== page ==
In a few words: based on evidently biased information, issued by officials of the accused Government itself, the Associated Press gave as false the statement of a senator of the Republic to whom, according to what was observed in the AP verification, they did not even bother to contact him to ask him what was the evidence that supported his statement.

La verificación de noticias apesta a censura soviética. Imagen: Unsplash
News verification reeks of Soviet censorship. (Unsplash)

The consequences of censorship

You might think “after all, it’s simply saying that a tweet is fake, how serious could it be?”

The answer is: very serious. Why?

Because if you share information that Facebook considers to be fake, the social network drastically restricts the reach of your posts, through an absolutely opaque sanctioning process. The victim of that punishment cannot know how long it will last and how much it will affect the reach of their posts, and even less will they have access to an appeal to prove their innocence.

Another thing. The effects of these sanctions go far beyond high school classmates not seeing the photos uploaded of a breakfast at the IHOP. In the case of opinion leaders or media outlets, the collapse of their network reach because of a punishment for misinformation can represent incalculable losses in terms of less interaction with content, lower revenue to website links and lower monetization.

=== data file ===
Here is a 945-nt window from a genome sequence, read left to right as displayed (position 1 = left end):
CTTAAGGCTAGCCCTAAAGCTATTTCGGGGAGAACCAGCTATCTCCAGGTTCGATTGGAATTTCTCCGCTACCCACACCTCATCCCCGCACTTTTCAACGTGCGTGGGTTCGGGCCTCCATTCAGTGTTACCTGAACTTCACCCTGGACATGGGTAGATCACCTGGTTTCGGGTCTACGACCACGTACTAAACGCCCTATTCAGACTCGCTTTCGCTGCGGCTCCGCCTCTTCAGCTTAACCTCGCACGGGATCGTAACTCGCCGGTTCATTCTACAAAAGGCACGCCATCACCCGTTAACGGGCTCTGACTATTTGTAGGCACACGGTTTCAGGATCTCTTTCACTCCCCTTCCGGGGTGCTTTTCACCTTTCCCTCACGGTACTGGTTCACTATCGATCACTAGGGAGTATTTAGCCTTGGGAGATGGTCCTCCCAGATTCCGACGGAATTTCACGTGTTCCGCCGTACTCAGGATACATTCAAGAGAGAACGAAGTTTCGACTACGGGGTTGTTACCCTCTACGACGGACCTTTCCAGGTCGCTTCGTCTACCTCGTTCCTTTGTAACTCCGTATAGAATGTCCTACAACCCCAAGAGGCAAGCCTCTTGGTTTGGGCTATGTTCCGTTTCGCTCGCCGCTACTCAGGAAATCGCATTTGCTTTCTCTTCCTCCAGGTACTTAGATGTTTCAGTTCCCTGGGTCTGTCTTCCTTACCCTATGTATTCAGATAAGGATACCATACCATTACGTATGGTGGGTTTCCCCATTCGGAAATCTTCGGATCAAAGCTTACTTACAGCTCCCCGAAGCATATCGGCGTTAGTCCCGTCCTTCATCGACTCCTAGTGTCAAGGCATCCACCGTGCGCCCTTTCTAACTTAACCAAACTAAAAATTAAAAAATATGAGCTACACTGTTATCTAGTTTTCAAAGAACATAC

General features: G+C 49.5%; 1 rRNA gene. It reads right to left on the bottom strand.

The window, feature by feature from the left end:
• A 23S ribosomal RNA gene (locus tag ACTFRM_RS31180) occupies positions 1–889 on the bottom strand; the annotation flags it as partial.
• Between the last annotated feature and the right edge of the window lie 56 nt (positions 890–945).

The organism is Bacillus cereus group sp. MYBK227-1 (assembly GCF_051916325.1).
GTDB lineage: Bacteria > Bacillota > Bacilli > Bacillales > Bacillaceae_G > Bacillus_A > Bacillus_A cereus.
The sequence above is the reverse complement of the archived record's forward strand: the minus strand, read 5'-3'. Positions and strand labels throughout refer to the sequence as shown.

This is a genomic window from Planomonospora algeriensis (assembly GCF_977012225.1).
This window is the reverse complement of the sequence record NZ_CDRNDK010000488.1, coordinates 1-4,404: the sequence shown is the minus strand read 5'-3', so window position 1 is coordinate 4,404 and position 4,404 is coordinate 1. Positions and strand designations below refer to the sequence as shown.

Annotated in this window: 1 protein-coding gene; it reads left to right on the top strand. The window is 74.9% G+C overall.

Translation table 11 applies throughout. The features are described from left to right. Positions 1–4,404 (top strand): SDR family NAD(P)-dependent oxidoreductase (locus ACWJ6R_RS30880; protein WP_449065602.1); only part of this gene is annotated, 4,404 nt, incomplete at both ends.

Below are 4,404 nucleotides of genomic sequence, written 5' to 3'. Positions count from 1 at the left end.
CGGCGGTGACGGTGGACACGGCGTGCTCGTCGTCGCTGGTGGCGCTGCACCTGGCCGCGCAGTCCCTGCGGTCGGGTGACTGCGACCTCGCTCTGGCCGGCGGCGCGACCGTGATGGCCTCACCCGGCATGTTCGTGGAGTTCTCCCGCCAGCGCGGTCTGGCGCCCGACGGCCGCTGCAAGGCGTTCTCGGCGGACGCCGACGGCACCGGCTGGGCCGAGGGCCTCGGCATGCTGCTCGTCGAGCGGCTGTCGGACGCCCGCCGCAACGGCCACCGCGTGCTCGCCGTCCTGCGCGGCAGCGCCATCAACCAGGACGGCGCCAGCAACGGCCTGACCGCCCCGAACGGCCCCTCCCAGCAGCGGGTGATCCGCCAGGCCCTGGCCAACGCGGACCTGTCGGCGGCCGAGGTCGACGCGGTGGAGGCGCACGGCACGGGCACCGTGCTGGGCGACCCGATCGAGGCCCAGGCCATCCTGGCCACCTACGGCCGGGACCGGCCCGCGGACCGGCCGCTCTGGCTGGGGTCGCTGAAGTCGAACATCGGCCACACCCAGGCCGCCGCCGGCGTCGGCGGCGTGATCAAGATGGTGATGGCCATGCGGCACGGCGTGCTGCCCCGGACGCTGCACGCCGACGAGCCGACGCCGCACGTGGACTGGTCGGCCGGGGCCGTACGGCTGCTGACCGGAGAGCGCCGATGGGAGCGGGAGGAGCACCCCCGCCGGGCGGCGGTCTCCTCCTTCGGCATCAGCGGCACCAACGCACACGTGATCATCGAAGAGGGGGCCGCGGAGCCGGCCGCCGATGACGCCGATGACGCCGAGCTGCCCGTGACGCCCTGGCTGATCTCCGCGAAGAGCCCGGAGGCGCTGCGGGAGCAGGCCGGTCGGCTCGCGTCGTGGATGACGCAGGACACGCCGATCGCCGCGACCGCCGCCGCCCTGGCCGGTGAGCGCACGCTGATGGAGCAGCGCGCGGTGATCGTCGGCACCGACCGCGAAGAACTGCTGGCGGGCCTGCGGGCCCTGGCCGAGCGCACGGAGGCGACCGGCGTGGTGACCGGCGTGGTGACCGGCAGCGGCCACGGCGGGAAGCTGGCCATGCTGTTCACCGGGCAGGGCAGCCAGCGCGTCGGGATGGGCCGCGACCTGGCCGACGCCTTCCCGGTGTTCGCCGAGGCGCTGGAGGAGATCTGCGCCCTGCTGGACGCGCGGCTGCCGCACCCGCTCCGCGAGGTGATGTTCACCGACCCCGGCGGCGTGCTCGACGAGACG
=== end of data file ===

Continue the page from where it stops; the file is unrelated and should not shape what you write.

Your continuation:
This is not just a problem for the press or influencers, but for all platform users. Why?

Because if the standard of what is true or false in the eyes of Facebook is up to government officials, opposing voices will inevitably be silenced, as both the media and individual influencers will have a clear incentive to give the official version of any event as “good,” even if it is not true.

Truth is not always easily “verifiable”

That’s key. The AP has declared as fake many other “news,” such as the one that singer Vicente Fernandez died in a plane crash, or that Bill Gates was arrested by a group of Marines, and that’s fine, because those stories are obviously fake and easily verifiable. However, fact-checkers should not jump with the same arrogance to “disprove” more complex news.

For example, in the case of the tweet posted by Senator Rementería, there is no compelling evidence that the Mexican government has indeed acted deliberately to limit the access of Veracruz citizens to electricity, but neither is there (at least in AP’s verification) any convincing evidence of the falsity of that accusation.

This happens very often in politics: accusations, strategies, under-the-table agreements, clandestine actions (Cantinflas would say: “that’s why they are clandestine, as they say: so that it is not known”) are part of the game and make it almost impossible to affirm with full certainty whether they are true or false.

In short, to find out whether Bill Gates was arrested or not, it is enough to contact his office or that of the Marines. But, to confirm whether the Mexican government cut off telephone and electricity service to thousands of people, a call to the government itself is not enough. To do so is grossly irresponsible.

Thus, when AP and Facebook label political claims as fake, without even a real prior investigation of contrasting sources, both institutions become mere unofficial agents of the group in the government, and the resulting censorship becomes (at least a little) Soviet.